\def\div{\mathop{\rm div}}
\def\curl{\mathop{\rm curl}}
\def\R{{\bf R}}
Daniel Berwick Evans.
Maxwell's equations and electromagnetism II.
Example: Current through a wire. $E=0$.
From this data we can derive Ampere's law: $\int B\cdot ds=j_e/(\epsilon_0c^2)=|B|\cdot2\pi$.
Hence $|B|=|j|/(2\pi\epsilon_0c^2)$.
Example: Solenoid. We assume that $B_o=0$.
$\int B\cdot ds=j_e/(\epsilon_0c^2)=N|j|/(\epsilon_0c^2)$.
Hence $|B|=n|j|/(\epsilon_0c^2)$.
Potentials are a nice way to cook up solutions to Maxwell's equations.
Since $\div B=0$ we can write $B=\curl A$ for some non-unique vector potential~$A$
if there are no topological obstructions.
Also $\curl(E+\partial_tA)=0$, hence $E+\partial_tA=-\div\phi$ for some
non-unique scalar potential~$\phi$.
Gauge transformations: $A\mapsto A+\div\psi$ and $\phi\mapsto\phi-\partial_t\psi$.
By choosing a particular $A$~and~$\phi$ we are ``fixing our gauge''.
For example, $\div A=-c^{-2}\partial_t\phi$ is called the Lorentz gauge.
Relativistic formulation.
Motivation.
Consider two wires with current. Lorentz' law: $F=q(E+v\times B)$
(force on a test particle with velocity~$v$ and charge~$q$).
(We cannot derive it from Maxwell's equations.)
Hence the wires are attracted to each other if the have the same direction of current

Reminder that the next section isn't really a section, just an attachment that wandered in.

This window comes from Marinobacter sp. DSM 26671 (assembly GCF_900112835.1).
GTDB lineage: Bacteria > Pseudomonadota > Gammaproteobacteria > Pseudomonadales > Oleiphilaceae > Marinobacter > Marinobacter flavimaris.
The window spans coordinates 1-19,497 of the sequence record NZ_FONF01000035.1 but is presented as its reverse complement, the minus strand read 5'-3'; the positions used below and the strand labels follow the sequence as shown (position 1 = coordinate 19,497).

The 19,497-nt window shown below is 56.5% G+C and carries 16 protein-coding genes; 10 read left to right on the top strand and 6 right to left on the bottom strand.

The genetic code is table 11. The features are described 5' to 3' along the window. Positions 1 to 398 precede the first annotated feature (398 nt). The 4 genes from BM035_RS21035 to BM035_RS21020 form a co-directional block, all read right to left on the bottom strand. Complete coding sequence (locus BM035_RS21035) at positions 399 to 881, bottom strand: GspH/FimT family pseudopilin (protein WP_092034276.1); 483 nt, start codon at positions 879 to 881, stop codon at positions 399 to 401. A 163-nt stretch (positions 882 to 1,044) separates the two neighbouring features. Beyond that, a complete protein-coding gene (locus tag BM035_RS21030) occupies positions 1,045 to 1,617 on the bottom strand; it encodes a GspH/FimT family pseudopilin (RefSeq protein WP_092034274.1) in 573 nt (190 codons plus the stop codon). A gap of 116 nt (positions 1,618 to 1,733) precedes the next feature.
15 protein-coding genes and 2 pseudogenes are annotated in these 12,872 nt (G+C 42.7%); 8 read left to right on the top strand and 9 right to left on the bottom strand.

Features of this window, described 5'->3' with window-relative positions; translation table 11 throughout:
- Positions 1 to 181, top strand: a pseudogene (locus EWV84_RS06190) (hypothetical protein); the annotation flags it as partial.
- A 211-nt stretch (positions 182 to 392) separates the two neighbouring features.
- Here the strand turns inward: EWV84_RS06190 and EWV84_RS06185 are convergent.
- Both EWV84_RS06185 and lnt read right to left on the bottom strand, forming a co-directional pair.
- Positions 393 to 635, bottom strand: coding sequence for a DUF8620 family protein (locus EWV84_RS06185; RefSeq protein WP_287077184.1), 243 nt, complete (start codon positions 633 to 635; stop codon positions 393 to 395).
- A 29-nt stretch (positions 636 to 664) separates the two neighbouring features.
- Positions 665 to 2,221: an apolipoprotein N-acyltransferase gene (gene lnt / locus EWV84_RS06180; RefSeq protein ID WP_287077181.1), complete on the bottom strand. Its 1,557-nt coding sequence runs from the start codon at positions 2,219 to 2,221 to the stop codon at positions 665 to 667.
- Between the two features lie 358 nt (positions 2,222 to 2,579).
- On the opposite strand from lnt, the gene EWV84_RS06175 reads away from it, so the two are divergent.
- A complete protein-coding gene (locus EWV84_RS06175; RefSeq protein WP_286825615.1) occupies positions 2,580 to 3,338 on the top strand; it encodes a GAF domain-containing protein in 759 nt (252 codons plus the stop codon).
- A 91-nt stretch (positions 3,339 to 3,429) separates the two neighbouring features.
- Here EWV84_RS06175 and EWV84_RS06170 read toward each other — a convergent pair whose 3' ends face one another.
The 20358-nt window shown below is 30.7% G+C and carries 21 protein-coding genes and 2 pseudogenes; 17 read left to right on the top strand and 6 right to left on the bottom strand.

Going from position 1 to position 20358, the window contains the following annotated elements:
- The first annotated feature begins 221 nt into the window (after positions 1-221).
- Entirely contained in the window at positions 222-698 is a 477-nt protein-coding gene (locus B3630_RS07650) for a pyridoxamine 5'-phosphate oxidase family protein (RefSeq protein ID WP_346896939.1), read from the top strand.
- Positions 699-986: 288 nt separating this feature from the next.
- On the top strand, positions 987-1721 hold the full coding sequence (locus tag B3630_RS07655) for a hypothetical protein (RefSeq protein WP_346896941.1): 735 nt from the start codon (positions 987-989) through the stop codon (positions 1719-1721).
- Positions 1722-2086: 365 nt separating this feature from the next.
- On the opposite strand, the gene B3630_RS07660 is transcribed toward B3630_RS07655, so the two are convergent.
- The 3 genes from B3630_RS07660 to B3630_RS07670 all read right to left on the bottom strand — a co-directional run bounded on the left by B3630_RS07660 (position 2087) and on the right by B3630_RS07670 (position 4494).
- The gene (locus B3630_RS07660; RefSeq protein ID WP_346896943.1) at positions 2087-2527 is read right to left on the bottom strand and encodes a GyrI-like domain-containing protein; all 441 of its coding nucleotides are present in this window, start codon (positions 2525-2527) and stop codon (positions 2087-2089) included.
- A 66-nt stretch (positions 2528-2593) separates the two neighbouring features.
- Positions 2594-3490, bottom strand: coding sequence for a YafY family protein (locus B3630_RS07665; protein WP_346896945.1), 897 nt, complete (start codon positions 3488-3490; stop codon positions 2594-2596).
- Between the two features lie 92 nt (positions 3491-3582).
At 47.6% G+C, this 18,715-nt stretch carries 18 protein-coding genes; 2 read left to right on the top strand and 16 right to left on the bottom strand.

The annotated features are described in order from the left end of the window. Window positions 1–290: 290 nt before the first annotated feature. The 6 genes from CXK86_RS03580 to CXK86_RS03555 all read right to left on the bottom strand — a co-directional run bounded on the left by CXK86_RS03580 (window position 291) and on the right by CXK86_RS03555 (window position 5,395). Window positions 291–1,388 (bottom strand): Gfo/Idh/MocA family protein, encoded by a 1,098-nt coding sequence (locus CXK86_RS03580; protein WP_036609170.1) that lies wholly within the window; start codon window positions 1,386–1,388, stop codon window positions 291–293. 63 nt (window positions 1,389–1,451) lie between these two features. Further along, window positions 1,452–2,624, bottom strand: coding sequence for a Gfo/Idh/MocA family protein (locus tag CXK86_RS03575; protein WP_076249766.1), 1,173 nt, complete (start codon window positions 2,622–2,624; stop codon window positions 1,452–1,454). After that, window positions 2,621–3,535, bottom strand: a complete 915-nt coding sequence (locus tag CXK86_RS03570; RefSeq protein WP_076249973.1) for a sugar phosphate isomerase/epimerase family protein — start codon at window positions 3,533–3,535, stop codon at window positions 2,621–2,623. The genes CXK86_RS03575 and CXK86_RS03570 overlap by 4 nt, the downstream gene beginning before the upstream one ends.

and repelled otherwise.
Now we move into a frame of reference in which electrons in wires are at rest.
We observe that now we have electric field instead of magnetic.
We introduce some forms: $B=B_x dy\wedge dz+B_y dz\wedge dx+B_z dx\wedge dy$,
$E=E_xdx+E_ydy+E_zdz$, and $F=B+E\wedge dt$ (electromagnetic field).
$J=\rho dt+j_x dx+j_y dy+j_z dz$.
Maxwell's equations: $dF=0$ and $*d*F=J$, where $*$ is the Hodge star.
In the vacuum, given a solution~$F$, $*F$ is another solution.
In particular we have self-dual and anti-self-dual solutions: $F=\pm*F$.
Self-dual solutions are left circularly polarized wave solutions
and anti-self-dual are right circularly polarized (for given orientation
on~$\R^{3+1}$ determined by~$*$.
Lagrangian formulation of Maxwell's equations:
fields are closed 2-forms. Lagrangian (vacuum case): $\int F\wedge*F$.
We can also take $A\in\Omega^1(\R^{3+1})$
and $L=\int dA\wedge*dA+*J\wedge A$.
Aharonov-Bohm effect: $S_q=\int\exp(i\hbar^{-1}q\int_\gamma A)$.
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